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Posts Tagged ‘Natural Gas’

Electricity Markets and Reliability: US DOE Staff Report to the Secretary

Thursday, September 14th, 2017
Electricity Markets and Reliability: Daily Energy Load Curve

On April 14, 2017, Energy Secretary Rick Perry issued a memorandum requesting a study to examine electricity markets and reliability. With this document, Department of Energy (DOE) staff are delivering a study that seeks not only to evaluate the present status of the electricity system, but more importantly to exercise foresight to help ensure a system that is reliable, resilient, and affordable long into the future. Therefore, while carefully acknowledging history, this study focuses on the present trajectory of trends that are of particular concern in meeting those long-term goals.

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2016 Shale Gas Reality Check

Wednesday, December 14th, 2016
Figure 1. Cumulative recovery by play from 2014 to 2040 comparing AEO2014, AEO2015, AEO2016, and Drilling Deeper “Most Likely” projections.

U.S. gas production was thought to be in permanent decline as recently as 2005. The advent of shale gas over the past decade has, however, dramatically turned this around and increased production to all-time highs. Notwithstanding this, U.S. gas production peaked in mid-2015 and shale gas production peaked in early 2016, according to the Energy Information Administration (EIA). The question is: How fast and how much can production grow in the future given higher prices and a return to higher rates of drilling?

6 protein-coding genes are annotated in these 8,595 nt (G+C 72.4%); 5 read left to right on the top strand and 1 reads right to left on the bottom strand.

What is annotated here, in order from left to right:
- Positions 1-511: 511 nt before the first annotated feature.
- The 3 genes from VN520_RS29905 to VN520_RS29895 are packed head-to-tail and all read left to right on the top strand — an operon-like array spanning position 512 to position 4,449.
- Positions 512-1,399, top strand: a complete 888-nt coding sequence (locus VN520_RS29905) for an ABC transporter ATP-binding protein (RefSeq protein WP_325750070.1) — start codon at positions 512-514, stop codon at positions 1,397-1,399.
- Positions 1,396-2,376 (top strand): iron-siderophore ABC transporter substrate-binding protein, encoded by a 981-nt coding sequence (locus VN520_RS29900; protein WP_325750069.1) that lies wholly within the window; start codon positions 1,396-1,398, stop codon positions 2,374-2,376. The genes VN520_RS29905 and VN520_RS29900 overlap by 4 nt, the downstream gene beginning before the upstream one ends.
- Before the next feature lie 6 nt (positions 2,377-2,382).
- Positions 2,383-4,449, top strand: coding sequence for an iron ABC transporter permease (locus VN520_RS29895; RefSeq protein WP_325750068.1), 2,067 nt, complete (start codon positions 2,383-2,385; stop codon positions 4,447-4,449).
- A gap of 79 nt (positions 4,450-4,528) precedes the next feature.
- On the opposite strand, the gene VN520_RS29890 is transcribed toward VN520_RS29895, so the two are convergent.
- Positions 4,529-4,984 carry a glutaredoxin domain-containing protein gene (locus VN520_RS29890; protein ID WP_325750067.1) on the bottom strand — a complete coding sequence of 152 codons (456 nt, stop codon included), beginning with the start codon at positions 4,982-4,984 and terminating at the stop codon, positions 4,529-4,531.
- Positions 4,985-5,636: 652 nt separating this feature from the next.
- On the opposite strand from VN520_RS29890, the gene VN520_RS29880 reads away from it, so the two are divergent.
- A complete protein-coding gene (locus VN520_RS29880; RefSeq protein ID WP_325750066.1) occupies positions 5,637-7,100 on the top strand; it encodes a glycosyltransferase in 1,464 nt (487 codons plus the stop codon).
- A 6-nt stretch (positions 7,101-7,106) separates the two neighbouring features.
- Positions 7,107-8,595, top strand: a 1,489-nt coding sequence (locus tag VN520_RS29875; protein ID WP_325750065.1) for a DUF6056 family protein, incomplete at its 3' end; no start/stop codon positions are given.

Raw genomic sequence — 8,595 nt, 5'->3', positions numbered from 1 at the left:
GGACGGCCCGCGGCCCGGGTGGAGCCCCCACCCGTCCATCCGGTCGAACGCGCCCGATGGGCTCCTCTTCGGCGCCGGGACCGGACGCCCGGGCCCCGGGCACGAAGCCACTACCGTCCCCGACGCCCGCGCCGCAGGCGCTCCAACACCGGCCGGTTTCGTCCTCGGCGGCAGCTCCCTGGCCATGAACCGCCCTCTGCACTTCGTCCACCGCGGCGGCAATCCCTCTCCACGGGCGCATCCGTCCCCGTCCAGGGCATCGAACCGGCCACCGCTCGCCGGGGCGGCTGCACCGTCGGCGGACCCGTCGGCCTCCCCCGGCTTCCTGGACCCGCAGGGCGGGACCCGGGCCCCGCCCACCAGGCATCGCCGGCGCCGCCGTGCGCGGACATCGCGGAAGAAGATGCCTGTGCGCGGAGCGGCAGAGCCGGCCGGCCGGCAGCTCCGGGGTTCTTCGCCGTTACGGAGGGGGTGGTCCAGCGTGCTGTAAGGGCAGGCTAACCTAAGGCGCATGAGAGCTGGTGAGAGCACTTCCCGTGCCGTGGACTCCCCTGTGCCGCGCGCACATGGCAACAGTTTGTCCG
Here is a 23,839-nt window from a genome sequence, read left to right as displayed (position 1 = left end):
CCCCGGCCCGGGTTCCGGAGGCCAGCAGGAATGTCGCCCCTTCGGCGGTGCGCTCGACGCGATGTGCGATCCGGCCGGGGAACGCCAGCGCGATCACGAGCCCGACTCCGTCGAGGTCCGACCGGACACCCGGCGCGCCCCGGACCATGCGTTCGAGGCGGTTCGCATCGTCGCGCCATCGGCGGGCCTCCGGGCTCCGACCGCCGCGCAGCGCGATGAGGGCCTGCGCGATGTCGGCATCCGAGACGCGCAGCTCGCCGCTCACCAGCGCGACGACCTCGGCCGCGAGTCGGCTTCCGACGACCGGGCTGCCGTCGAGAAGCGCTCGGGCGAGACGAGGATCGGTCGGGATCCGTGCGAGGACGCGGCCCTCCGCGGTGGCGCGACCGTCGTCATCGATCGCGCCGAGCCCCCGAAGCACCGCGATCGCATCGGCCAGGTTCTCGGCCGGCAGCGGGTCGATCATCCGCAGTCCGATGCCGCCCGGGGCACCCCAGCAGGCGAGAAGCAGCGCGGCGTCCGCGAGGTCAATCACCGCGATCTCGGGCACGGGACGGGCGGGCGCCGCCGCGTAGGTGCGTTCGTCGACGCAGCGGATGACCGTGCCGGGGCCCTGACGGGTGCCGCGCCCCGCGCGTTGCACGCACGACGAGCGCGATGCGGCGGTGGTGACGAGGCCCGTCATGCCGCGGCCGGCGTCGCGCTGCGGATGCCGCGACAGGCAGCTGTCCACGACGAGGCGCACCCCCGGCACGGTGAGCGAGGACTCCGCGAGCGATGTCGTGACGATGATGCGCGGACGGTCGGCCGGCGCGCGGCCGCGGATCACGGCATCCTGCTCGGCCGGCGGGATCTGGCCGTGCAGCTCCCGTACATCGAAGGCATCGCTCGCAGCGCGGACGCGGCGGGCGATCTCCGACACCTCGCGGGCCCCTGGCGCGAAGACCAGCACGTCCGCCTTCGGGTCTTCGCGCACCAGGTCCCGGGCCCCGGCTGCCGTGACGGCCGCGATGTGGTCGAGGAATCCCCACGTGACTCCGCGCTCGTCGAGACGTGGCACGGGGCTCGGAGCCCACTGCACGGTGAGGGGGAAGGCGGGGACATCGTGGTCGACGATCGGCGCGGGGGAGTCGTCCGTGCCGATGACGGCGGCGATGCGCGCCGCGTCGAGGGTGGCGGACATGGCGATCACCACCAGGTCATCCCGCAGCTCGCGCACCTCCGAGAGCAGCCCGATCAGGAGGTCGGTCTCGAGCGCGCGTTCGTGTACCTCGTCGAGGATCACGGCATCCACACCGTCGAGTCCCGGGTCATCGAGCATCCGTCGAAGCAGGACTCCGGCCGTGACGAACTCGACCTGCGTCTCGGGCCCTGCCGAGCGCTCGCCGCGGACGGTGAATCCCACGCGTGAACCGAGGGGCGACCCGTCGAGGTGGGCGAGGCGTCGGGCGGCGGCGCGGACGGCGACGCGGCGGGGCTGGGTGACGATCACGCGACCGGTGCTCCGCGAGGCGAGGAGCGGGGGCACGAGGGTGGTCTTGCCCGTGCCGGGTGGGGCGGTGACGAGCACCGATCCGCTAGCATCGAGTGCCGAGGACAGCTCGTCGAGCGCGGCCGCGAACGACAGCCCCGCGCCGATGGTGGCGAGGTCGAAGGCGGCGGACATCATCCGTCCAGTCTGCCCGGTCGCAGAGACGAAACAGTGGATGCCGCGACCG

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EIA Short-Term Energy Outlook

Tuesday, September 13th, 2016
U.S. gasoline and crude oil prices

Global consumption of petroleum and other liquid fuels is estimated to have grown by 1.4 million b/d in 2015. EIA expects global consumption to increase by 1.5 million b/d in 2016 and by 1.4 million b/d in 2017, mostly driven by growth in countries outside of the Organization for Economic Cooperation and Development (OECD). Non-OECD consumption growth was 0.9 million b/d in 2015, and it is expected to be 1.2 million b/d in 2016 and 1.3 million b/d in 2017.

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Natural Gas and Global Warming: A Review of Evidence Finds that Methane Leaks Undercut the Climate Benefits of Natural Gas

Friday, August 5th, 2016
Figure 1. Avoiding Climate Tipping Points Requires Immediate Reductions in Methane Emissions

In recent years, a number of studies have challenged that assumption, finding that natural gas production, transportation and storage results in major leaks of methane to the atmosphere that erode or nullify the climate benefits of shifting to natural gas. These findings should lead policymakers to reject natural gas as a “bridge fuel” and instead lead them to redouble America’s efforts to repower with truly clean energy from the sun, the wind and other renewable sources of energy.

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Energy Infrastructure Update

Tuesday, May 3rd, 2016
Energy Generating Highlights

FEDERAL ENERGY REGULATORY COMMISSION
OFFICE OF ENERGY PROJECTS

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The Economic Impacts of Failing to Build Energy Infrastructure in New England

Friday, September 18th, 2015
FIGURE 1: INFRASTRUCTURE EXPANSION – UNCONSTRAINED CASE